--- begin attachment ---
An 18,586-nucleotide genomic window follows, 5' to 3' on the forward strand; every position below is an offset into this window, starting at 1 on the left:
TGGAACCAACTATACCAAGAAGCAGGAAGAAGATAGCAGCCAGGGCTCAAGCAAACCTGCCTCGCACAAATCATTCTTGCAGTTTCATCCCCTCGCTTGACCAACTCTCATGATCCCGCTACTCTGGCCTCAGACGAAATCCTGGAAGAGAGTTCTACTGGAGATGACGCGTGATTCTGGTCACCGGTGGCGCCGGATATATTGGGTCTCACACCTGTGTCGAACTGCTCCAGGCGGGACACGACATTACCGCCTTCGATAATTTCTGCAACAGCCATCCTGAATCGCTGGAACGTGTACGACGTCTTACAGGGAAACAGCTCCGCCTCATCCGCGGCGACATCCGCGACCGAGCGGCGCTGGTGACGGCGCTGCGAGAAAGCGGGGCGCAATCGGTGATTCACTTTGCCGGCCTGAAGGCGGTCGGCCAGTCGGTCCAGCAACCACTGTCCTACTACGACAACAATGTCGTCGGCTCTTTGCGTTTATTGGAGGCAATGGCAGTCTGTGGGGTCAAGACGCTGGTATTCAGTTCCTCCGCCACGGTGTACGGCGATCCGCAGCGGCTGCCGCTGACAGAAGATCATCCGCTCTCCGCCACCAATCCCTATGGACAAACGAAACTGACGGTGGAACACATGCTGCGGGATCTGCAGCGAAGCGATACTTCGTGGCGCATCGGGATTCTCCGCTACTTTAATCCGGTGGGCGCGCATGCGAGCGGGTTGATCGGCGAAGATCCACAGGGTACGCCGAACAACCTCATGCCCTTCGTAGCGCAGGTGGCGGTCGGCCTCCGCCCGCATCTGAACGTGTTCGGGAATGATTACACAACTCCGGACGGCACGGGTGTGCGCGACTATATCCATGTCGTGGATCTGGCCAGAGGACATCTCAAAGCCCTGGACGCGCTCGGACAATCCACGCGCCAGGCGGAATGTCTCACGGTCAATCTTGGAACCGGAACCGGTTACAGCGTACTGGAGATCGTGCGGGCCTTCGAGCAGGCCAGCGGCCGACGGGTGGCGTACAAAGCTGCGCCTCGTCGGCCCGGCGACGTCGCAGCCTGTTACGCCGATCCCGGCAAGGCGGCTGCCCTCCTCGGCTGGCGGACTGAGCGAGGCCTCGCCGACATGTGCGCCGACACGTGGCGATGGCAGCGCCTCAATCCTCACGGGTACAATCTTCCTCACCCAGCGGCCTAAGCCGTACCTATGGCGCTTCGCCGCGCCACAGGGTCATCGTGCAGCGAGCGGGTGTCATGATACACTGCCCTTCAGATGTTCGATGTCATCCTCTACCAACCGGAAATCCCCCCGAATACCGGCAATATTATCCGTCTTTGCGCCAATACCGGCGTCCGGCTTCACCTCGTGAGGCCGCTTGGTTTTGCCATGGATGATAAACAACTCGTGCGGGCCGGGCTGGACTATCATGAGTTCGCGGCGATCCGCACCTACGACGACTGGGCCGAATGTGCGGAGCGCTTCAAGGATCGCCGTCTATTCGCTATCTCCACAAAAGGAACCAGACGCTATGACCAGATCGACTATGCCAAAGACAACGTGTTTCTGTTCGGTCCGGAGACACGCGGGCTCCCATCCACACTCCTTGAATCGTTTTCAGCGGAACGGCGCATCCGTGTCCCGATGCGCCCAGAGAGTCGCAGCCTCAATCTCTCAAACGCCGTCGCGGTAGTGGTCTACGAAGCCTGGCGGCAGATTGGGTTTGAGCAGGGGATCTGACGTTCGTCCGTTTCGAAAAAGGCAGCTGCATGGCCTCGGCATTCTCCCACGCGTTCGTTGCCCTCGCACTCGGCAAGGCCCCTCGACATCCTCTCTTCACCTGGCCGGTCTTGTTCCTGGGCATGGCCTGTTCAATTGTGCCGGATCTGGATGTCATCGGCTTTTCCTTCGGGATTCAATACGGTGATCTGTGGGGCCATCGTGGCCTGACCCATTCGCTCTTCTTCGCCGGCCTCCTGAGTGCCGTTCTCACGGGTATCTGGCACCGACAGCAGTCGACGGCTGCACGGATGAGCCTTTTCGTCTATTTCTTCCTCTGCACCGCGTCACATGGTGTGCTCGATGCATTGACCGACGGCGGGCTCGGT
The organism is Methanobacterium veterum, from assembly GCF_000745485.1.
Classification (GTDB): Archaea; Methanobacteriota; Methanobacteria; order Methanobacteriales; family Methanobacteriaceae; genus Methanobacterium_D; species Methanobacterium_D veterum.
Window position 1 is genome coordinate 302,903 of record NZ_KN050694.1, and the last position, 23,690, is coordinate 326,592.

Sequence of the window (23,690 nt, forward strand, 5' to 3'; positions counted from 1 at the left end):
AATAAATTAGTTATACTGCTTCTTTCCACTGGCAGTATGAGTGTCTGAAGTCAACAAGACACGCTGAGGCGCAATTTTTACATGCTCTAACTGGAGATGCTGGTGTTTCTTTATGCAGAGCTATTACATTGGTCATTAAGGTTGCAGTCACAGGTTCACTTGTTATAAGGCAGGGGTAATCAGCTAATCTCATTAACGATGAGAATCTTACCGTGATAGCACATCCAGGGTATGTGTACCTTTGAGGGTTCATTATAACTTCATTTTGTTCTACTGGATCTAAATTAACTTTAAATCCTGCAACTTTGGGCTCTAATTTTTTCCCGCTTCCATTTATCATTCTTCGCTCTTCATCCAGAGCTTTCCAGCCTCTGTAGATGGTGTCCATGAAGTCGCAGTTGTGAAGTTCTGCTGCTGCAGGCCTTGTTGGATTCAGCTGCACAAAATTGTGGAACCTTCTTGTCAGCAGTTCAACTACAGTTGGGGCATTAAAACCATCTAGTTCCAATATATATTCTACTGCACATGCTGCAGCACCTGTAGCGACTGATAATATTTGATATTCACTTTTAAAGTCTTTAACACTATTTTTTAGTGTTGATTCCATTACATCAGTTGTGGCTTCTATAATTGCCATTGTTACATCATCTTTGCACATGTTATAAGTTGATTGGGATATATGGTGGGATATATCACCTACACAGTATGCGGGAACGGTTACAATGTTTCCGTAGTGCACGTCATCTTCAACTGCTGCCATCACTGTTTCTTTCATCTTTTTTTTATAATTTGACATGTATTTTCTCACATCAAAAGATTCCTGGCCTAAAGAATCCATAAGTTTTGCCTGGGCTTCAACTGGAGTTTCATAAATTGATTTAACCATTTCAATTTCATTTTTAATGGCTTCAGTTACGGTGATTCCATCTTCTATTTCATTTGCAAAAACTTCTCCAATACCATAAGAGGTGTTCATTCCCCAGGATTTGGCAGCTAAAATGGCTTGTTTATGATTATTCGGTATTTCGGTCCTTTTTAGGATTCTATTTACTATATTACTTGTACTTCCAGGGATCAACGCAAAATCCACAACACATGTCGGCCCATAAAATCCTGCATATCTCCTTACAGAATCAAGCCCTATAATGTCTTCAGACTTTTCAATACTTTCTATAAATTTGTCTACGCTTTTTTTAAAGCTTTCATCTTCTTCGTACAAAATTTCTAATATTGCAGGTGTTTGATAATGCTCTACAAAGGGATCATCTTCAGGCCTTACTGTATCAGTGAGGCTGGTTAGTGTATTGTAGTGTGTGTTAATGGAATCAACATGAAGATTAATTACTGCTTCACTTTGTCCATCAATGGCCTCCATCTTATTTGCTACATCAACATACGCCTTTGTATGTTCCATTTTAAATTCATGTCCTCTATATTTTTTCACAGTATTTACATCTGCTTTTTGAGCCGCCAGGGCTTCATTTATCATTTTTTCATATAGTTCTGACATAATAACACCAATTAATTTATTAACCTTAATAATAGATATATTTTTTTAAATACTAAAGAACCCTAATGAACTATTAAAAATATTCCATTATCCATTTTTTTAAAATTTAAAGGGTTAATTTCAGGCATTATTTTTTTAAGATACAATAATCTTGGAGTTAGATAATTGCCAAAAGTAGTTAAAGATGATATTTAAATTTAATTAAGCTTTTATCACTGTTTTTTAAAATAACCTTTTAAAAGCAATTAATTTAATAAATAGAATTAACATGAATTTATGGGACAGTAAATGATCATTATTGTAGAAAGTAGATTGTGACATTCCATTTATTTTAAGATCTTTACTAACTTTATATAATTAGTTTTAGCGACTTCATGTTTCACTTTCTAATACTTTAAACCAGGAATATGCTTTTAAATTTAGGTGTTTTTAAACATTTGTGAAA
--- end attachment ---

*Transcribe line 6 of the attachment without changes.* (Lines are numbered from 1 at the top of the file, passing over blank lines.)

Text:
Sequence of the window (23,690 nt, forward strand, 5' to 3'; positions counted from 1 at the left end):